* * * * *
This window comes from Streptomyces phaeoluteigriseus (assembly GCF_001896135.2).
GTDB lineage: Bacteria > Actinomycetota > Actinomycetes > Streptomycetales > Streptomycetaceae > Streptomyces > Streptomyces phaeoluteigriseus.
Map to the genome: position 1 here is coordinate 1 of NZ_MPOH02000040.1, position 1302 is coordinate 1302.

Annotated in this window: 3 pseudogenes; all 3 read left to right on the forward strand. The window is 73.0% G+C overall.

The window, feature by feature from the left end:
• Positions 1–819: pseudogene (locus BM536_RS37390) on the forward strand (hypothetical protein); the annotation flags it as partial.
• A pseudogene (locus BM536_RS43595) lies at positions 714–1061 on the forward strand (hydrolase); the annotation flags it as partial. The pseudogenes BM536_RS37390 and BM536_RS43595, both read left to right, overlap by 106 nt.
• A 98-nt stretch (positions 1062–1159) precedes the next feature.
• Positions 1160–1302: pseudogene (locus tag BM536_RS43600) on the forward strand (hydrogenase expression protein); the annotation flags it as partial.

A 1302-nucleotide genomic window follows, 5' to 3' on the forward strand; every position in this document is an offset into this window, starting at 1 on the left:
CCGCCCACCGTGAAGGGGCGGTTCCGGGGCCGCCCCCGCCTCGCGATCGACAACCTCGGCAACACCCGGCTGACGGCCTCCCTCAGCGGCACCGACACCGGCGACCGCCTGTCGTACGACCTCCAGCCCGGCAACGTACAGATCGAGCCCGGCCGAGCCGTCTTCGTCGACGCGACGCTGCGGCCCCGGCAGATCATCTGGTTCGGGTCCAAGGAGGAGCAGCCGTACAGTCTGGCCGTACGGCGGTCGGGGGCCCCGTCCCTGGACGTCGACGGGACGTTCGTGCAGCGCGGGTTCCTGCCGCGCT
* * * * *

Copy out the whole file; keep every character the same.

This window comes from Streptomyces phaeoluteigriseus (assembly GCF_001896135.2).
GTDB lineage: Bacteria > Actinomycetota > Actinomycetes > Streptomycetales > Streptomycetaceae > Streptomyces > Streptomyces phaeoluteigriseus.
Map to the genome: position 1 here is coordinate 1 of NZ_MPOH02000040.1, position 1302 is coordinate 1302.

Annotated in this window: 3 pseudogenes; all 3 read left to right on the forward strand. The window is 73.0% G+C overall.

The window, feature by feature from the left end:
• Positions 1–819: pseudogene (locus BM536_RS37390) on the forward strand (hypothetical protein); the annotation flags it as partial.
• A pseudogene (locus BM536_RS43595) lies at positions 714–1061 on the forward strand (hydrolase); the annotation flags it as partial. The pseudogenes BM536_RS37390 and BM536_RS43595, both read left to right, overlap by 106 nt.
• A 98-nt stretch (positions 1062–1159) precedes the next feature.
• Positions 1160–1302: pseudogene (locus tag BM536_RS43600) on the forward strand (hydrogenase expression protein); the annotation flags it as partial.

A 1302-nucleotide genomic window follows, 5' to 3' on the forward strand; every position in this document is an offset into this window, starting at 1 on the left:
CCGCCCACCGTGAAGGGGCGGTTCCGGGGCCGCCCCCGCCTCGCGATCGACAACCTCGGCAACACCCGGCTGACGGCCTCCCTCAGCGGCACCGACACCGGCGACCGCCTGTCGTACGACCTCCAGCCCGGCAACGTACAGATCGAGCCCGGCCGAGCCGTCTTCGTCGACGCGACGCTGCGGCCCCGGCAGATCATCTGGTTCGGGTCCAAGGAGGAGCAGCCGTACAGTCTGGCCGTACGGCGGTCGGGGGCCCCGTCCCTGGACGTCGACGGGACGTTCGTGCAGCGCGGGTTCCTGCCGCGCT